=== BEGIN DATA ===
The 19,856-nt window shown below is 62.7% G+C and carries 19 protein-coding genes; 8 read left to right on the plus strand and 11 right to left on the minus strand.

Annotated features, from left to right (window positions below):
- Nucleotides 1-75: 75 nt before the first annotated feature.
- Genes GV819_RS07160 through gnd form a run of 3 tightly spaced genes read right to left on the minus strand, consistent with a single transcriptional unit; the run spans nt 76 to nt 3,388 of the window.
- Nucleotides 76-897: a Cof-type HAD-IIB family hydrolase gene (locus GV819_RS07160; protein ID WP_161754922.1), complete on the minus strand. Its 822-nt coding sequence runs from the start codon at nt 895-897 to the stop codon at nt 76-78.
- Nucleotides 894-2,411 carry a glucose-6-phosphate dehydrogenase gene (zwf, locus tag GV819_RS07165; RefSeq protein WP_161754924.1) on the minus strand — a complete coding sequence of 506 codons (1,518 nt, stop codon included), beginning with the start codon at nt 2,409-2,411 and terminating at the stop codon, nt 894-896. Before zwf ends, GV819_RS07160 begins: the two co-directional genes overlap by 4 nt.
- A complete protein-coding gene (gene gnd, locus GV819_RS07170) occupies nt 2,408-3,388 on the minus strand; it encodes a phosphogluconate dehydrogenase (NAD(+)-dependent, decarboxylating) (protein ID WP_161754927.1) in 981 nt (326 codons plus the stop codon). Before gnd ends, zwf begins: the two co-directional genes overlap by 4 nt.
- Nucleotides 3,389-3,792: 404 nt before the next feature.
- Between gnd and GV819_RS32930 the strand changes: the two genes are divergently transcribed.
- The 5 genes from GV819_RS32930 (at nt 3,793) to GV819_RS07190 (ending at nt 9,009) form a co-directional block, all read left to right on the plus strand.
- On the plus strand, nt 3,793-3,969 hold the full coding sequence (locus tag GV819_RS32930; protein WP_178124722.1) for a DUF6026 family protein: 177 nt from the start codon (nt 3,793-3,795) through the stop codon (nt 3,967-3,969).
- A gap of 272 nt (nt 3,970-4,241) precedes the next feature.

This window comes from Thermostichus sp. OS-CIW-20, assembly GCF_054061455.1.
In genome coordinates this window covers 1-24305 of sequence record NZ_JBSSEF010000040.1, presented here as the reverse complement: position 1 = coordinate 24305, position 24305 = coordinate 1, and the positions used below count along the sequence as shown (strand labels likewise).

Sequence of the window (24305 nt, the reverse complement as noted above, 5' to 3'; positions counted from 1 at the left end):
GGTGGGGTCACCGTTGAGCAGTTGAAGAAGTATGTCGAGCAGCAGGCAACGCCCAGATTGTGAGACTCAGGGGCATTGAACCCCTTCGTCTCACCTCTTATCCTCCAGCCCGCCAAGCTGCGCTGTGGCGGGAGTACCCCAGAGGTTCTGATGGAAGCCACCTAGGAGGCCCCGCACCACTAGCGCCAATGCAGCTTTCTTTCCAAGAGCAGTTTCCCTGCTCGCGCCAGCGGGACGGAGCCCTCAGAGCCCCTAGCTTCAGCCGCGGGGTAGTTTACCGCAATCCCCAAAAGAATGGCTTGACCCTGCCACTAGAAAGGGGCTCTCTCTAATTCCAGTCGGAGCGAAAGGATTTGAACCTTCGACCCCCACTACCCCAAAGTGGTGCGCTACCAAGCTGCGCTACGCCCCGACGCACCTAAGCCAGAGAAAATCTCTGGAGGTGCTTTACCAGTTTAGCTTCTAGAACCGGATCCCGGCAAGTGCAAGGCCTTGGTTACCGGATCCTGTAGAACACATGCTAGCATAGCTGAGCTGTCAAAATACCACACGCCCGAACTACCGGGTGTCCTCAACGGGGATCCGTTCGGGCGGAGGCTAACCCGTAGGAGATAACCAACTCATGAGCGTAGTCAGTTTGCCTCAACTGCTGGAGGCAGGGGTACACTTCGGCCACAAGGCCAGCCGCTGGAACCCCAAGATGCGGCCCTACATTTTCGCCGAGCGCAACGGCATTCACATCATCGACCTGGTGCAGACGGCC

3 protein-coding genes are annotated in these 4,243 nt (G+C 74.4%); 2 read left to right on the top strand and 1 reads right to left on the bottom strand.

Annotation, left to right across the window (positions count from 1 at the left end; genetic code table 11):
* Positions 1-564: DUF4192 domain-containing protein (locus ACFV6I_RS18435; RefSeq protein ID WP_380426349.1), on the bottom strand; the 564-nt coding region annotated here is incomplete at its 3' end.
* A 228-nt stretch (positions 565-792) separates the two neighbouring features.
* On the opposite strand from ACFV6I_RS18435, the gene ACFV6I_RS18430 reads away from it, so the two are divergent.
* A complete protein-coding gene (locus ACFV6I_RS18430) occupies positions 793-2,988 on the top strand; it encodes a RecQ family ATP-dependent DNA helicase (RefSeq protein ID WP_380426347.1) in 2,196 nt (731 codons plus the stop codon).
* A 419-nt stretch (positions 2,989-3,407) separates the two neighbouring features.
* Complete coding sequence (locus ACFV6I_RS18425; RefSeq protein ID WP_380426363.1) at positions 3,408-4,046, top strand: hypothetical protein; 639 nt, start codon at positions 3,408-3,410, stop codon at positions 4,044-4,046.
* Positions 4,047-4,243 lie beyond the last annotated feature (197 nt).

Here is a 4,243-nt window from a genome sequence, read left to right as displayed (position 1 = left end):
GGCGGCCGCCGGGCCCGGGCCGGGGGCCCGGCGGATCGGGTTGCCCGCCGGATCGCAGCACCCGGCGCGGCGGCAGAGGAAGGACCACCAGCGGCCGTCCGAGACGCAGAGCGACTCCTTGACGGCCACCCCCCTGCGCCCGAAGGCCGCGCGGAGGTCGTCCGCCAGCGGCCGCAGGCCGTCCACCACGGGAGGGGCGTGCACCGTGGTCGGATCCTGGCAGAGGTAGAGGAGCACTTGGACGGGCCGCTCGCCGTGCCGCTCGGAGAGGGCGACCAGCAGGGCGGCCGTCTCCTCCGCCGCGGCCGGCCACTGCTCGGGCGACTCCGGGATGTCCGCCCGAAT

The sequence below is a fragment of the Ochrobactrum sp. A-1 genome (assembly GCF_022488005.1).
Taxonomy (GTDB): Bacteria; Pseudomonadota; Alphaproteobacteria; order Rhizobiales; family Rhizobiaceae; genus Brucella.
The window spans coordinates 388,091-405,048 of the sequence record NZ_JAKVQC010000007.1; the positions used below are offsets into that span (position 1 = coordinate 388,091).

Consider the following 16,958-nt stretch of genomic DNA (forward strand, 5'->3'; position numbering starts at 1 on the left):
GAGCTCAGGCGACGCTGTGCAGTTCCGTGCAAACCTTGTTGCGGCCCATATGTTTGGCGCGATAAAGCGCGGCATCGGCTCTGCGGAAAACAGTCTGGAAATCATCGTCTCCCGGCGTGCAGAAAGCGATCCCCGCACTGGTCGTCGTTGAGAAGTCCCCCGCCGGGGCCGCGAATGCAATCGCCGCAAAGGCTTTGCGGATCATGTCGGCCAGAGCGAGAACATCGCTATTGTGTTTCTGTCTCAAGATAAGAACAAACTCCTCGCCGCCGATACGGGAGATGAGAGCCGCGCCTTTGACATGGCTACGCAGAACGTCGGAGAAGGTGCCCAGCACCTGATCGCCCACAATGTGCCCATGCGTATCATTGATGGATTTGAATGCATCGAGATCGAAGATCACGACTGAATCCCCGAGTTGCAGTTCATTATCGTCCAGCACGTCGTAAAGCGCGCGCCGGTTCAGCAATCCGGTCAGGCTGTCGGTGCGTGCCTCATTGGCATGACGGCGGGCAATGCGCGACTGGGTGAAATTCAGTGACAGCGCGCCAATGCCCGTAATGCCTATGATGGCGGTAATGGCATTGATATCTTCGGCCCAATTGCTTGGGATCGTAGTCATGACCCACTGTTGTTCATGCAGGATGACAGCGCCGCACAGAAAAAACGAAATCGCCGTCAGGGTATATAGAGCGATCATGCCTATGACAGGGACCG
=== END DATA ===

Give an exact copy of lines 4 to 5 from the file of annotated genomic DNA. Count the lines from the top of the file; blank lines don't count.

- Genes GV819_RS07160 through gnd form a run of 3 tightly spaced genes read right to left on the minus strand, consistent with a single transcriptional unit; the run spans nt 76 to nt 3,388 of the window.
- Nucleotides 76-897: a Cof-type HAD-IIB family hydrolase gene (locus GV819_RS07160; protein ID WP_161754922.1), complete on the minus strand. Its 822-nt coding sequence runs from the start codon at nt 895-897 to the stop codon at nt 76-78.